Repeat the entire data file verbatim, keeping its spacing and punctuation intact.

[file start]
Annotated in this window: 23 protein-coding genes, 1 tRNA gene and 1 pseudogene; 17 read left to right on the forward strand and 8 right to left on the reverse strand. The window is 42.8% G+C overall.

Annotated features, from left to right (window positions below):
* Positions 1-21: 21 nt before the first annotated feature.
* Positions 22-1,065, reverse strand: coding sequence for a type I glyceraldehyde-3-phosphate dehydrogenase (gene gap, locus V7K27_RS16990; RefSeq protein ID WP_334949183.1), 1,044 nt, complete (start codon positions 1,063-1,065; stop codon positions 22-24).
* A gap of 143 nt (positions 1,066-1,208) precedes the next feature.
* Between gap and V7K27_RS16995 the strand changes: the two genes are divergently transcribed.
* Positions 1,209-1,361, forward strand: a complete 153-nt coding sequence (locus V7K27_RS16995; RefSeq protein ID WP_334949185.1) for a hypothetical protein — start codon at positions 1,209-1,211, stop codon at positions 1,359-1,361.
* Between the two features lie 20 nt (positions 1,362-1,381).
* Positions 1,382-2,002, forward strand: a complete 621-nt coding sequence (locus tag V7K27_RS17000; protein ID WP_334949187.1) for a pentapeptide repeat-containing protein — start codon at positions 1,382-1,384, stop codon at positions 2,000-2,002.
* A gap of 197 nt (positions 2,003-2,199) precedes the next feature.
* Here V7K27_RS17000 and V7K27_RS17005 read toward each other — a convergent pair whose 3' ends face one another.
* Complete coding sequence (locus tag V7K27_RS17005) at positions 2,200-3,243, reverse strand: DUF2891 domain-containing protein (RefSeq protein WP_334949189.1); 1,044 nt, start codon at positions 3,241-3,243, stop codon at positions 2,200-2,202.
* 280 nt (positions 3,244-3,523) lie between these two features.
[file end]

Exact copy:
Annotated in this window: 23 protein-coding genes, 1 tRNA gene and 1 pseudogene; 17 read left to right on the forward strand and 8 right to left on the reverse strand. The window is 42.8% G+C overall.

Annotated features, from left to right (window positions below):
* Positions 1-21: 21 nt before the first annotated feature.
* Positions 22-1,065, reverse strand: coding sequence for a type I glyceraldehyde-3-phosphate dehydrogenase (gene gap, locus V7K27_RS16990; RefSeq protein ID WP_334949183.1), 1,044 nt, complete (start codon positions 1,063-1,065; stop codon positions 22-24).
* A gap of 143 nt (positions 1,066-1,208) precedes the next feature.
* Between gap and V7K27_RS16995 the strand changes: the two genes are divergently transcribed.
* Positions 1,209-1,361, forward strand: a complete 153-nt coding sequence (locus V7K27_RS16995; RefSeq protein ID WP_334949185.1) for a hypothetical protein — start codon at positions 1,209-1,211, stop codon at positions 1,359-1,361.
* Between the two features lie 20 nt (positions 1,362-1,381).
* Positions 1,382-2,002, forward strand: a complete 621-nt coding sequence (locus tag V7K27_RS17000; protein ID WP_334949187.1) for a pentapeptide repeat-containing protein — start codon at positions 1,382-1,384, stop codon at positions 2,000-2,002.
* A gap of 197 nt (positions 2,003-2,199) precedes the next feature.
* Here V7K27_RS17000 and V7K27_RS17005 read toward each other — a convergent pair whose 3' ends face one another.
* Complete coding sequence (locus tag V7K27_RS17005) at positions 2,200-3,243, reverse strand: DUF2891 domain-containing protein (RefSeq protein WP_334949189.1); 1,044 nt, start codon at positions 3,241-3,243, stop codon at positions 2,200-2,202.
* 280 nt (positions 3,244-3,523) lie between these two features.